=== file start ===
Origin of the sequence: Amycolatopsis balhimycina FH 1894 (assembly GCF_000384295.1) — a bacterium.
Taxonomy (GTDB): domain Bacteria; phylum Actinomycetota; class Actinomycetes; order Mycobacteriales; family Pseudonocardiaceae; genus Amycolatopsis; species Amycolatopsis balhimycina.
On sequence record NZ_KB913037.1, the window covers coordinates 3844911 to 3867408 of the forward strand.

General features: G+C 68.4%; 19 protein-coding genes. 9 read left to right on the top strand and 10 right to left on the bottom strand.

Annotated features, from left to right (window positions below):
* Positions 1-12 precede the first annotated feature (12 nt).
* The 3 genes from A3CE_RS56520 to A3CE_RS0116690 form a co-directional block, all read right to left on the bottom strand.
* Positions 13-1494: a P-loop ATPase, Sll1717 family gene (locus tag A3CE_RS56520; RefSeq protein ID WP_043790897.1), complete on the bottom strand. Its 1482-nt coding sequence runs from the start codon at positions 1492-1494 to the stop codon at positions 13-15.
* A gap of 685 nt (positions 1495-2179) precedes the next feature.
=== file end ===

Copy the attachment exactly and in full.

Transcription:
Origin of the sequence: Amycolatopsis balhimycina FH 1894 (assembly GCF_000384295.1) — a bacterium.
Taxonomy (GTDB): domain Bacteria; phylum Actinomycetota; class Actinomycetes; order Mycobacteriales; family Pseudonocardiaceae; genus Amycolatopsis; species Amycolatopsis balhimycina.
On sequence record NZ_KB913037.1, the window covers coordinates 3844911 to 3867408 of the forward strand.

General features: G+C 68.4%; 19 protein-coding genes. 9 read left to right on the top strand and 10 right to left on the bottom strand.

Annotated features, from left to right (window positions below):
* Positions 1-12 precede the first annotated feature (12 nt).
* The 3 genes from A3CE_RS56520 to A3CE_RS0116690 form a co-directional block, all read right to left on the bottom strand.
* Positions 13-1494: a P-loop ATPase, Sll1717 family gene (locus tag A3CE_RS56520; RefSeq protein ID WP_043790897.1), complete on the bottom strand. Its 1482-nt coding sequence runs from the start codon at positions 1492-1494 to the stop codon at positions 13-15.
* A gap of 685 nt (positions 1495-2179) precedes the next feature.